Cooperative Automated Transportation (CAT)

Roadway Safety in a Cooperative Automated World

Highway automation is not years away, or even days away. It’s here now, causing a number of state transportation agencies to react with initiatives related to preparing and supporting Connected Automated Vehicles (CAVs) on U.S. roadways.


Connected and Automated Vehicles (CAVs)

Cooperative Automated Transportation (CAT) deals with CAVs, which are vehicles capable of driving on their own with limited or no human involvement in navigation and control. Per the definition adopted by the National Highway Traffic Safety Administration (NHTSA), there are six levels of automation (Levels 0-2: driver assistance and Levels 3-5: HAV), each of which requires its own specification and marketplace considerations.


Vehicle-to-Everything (V2X) and Connected and Automated Vehicles (CAVs)

For traffic safety, vehicle-to-everything communications is the wireless exchange of critical safety and operational data between vehicles and anything else. The "X" could be roadway infrastructure, other vehicles, roadway workers or other safety and communication devices. ATSSA members are at the forefront of these technologies, and are working with stakeholders across new industries to see these innovations come to life.


Sensor Technology

CAVs rely on three main groups of sensors: camera, radar, and Light Detection and Ranging (LIDAR). The camera sensors capture moving objects and the outlines of roadway devices to get speed and distance data. Short- and long-range radar sensors work to detect traffic from the front and the back of CAVs. LIDAR systems produce three-dimensional images of both moving and stationary objects.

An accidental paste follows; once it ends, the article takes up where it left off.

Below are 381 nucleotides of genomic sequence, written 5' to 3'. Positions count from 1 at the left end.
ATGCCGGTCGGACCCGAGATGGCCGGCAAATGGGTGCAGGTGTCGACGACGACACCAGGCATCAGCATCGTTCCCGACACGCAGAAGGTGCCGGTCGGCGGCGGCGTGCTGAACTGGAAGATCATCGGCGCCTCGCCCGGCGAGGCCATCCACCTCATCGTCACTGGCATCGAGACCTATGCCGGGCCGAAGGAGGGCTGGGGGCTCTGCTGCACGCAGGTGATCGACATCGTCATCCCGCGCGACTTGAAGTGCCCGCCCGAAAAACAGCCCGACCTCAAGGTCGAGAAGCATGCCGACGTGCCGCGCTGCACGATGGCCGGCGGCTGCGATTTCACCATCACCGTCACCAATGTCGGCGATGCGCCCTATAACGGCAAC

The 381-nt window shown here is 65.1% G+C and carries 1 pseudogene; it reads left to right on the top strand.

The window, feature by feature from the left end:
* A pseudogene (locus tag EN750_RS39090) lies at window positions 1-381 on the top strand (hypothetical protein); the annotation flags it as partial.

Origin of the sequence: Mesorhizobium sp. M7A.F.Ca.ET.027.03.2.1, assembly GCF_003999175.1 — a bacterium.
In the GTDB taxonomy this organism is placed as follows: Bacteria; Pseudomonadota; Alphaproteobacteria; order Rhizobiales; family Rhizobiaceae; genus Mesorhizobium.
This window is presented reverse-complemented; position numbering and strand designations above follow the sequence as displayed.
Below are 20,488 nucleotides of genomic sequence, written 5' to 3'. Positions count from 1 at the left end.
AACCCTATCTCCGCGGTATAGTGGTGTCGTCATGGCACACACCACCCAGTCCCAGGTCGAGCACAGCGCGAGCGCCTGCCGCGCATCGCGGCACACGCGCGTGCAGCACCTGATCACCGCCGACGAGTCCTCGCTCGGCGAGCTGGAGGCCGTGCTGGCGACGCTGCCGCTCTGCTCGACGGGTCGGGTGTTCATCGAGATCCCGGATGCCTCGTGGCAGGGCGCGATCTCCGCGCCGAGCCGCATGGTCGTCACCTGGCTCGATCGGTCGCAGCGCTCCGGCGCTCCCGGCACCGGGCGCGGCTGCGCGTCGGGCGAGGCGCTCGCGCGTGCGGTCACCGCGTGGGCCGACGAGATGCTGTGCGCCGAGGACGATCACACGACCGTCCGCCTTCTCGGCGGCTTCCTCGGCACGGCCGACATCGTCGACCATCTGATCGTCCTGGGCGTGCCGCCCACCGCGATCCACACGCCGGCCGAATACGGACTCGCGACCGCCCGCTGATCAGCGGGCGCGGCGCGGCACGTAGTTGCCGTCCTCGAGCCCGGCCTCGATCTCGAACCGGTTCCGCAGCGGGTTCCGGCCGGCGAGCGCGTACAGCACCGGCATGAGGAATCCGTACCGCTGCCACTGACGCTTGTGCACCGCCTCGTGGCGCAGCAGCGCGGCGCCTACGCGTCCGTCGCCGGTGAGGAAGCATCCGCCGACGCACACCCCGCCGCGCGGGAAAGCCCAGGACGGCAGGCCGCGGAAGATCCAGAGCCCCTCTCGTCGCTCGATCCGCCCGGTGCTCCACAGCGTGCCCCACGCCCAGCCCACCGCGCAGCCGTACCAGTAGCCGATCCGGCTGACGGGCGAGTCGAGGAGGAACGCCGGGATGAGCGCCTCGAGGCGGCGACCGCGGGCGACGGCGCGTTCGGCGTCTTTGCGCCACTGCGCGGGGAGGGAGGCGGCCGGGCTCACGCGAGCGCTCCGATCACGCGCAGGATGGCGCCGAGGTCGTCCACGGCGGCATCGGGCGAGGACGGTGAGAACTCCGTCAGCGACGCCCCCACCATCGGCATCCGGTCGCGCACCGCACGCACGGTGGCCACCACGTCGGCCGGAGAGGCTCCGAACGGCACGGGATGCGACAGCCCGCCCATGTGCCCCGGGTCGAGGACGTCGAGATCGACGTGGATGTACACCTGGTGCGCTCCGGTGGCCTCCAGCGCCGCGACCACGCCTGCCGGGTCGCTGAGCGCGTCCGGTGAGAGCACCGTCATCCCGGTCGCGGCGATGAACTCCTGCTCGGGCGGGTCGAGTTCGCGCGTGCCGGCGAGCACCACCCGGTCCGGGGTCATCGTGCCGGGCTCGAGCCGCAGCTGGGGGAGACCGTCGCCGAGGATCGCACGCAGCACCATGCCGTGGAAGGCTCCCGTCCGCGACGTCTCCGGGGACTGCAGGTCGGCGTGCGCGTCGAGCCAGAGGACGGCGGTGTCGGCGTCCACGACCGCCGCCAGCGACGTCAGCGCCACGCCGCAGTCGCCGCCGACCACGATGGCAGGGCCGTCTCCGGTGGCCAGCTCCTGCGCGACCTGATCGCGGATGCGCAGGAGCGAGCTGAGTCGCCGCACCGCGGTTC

For more information about ATSSA’s efforts on CAT and CAV’s and their interaction with our member products check out the resources below.




Resources

Pam

ATSSA commends release of highway bill principles; awaits details on plan

House Democrats propose $760 billion funding for infrastructure investments

On Wednesday, House Democrats unveiled a $760 billion proposal to fund infrastructure investments over the next five years.  ATSSA commends moving the process of highway bill reauthorization forward and looks forward to working with the Transportation and Infrastructure Committee on crafting the details of the plan on a bi-partisan basis. 

The framework outlines major investments, including those in surface transportation, rail and transit systems, airports, ports and harbors, wastewater and drinking water infrastructure, brownfields, and broadband.  Additionally, this proposal is estimated to create more than 10 million jobs.

The proposal calls for investments in roadway safety infrastructure through the Highway Safety Improvement Program, a focus on rural road safety, ensuring that construction work zones are part of the conversation when discussing connected and automated vehicles, and creating a national Vision Zero strategy, among other safety priorities.

“ATSSA supports moving the process forward so that we can enact a long-term, fully-funded, safety-focused highway bill into law. We look forward to working with the committee on a bi-partisan basis to get this critical legislation finalized so that we can continue the work of saving the lives of thousands of men, women and children on U.S. roadways,” ATSSA Vice President of Government Relations Nathan Smith said.

The framework, which is not a formal bill at this stage, does not yet spell out proposals for how to pay for the investments in infrastructure like highways, rail, airports and expanding broadband access.  Congress typically enacts this type of plan every four or five years.

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